Tuesday, 15 September 2020

Our PDA Story {Week 49}

Week 49 of the series 'Our PDA Story' now, where many stories about living with the type of autism known as Pathological Demand Avoidance have already been shared over the past few years. This week brings details of a family holiday to Butlins this summer. I'm sure there are many families who will instantly relate to these holiday experiences and the challenges of being away from home. Particularly those families who have children with any sort of additional needs... but what seems to link all families who have children with Pathological Demand Avoidance is the extreme reactions and the huge impact they have on an ongoing basis.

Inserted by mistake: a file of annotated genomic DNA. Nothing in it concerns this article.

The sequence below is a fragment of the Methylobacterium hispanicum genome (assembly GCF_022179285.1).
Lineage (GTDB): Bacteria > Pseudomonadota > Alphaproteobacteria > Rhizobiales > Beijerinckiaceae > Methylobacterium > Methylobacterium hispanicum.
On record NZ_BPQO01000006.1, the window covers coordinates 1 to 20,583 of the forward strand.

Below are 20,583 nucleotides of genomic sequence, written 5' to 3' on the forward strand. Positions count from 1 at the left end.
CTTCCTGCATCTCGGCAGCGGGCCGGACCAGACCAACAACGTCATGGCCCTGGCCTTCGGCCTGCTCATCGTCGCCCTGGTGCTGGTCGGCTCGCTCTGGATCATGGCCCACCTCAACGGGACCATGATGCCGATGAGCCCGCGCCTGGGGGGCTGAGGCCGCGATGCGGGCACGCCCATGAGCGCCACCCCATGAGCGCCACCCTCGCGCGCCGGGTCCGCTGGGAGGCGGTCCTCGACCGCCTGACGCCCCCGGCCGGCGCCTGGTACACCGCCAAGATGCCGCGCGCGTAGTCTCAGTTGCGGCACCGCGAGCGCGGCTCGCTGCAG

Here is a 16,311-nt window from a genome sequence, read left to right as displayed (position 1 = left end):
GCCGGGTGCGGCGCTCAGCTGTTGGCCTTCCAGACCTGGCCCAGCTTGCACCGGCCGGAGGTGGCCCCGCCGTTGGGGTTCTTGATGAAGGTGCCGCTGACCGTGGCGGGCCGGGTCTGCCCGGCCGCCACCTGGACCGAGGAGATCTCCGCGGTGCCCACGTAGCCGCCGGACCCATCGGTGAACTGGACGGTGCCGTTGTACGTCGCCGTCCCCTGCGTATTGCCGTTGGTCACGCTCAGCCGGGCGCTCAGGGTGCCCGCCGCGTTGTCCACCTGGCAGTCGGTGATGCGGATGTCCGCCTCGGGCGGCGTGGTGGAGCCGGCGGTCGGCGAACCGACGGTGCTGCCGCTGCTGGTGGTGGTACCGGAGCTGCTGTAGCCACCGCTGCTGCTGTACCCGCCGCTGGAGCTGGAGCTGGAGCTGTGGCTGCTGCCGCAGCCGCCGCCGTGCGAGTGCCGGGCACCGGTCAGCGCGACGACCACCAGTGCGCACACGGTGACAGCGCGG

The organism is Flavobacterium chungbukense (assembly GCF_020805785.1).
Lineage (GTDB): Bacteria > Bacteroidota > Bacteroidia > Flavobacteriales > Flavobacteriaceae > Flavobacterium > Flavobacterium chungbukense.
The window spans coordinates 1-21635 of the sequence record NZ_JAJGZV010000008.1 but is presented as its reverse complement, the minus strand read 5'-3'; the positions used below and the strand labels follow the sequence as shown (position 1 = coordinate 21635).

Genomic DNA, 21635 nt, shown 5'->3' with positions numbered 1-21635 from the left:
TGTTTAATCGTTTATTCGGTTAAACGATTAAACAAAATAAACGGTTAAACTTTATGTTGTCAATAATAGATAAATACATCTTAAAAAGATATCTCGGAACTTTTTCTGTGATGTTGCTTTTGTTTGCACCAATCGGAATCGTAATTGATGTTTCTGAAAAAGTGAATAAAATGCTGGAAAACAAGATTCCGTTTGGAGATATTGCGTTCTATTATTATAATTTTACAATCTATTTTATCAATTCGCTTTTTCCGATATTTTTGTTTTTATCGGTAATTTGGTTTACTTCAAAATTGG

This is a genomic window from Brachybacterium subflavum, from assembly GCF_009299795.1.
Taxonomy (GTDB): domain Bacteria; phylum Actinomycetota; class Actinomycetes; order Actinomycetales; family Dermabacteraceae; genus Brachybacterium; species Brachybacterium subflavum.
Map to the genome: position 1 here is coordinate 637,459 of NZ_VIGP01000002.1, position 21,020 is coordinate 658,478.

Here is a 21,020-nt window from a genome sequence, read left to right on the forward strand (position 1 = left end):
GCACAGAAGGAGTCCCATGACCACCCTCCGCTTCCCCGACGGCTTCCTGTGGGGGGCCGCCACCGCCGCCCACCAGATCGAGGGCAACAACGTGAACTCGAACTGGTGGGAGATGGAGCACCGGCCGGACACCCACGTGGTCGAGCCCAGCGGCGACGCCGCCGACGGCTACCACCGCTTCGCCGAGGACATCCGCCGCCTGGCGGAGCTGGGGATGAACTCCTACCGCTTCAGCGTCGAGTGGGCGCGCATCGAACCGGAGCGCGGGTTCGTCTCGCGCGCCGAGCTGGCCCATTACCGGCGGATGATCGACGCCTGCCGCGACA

Pink and purple logo image with words our PDA story, experiences of families living with the Pathological Demand Avoidance profile of Autism
We've certainly experienced similar situations and thought processes that this family went through ourselves. With PDA, there is no amount of cajoling which works to smooth things over, and no rewards which work to make life easier. The meltdowns can be explosive and violent, or drawn out tensely in a ball of anxiety and helplessness, but they have the same effect in terms of the aftermath. The challenges don't disappear and can't be easily forgotten about or brushed under the carpet. Holidays can end up being even more about the feeling of treading on eggshells than everyday life at home is. And as that realisation dawns, parents often begin to question whether it's worth having holidays at all. 


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Part 1: The element of surprise (or, how we royally screwed things up)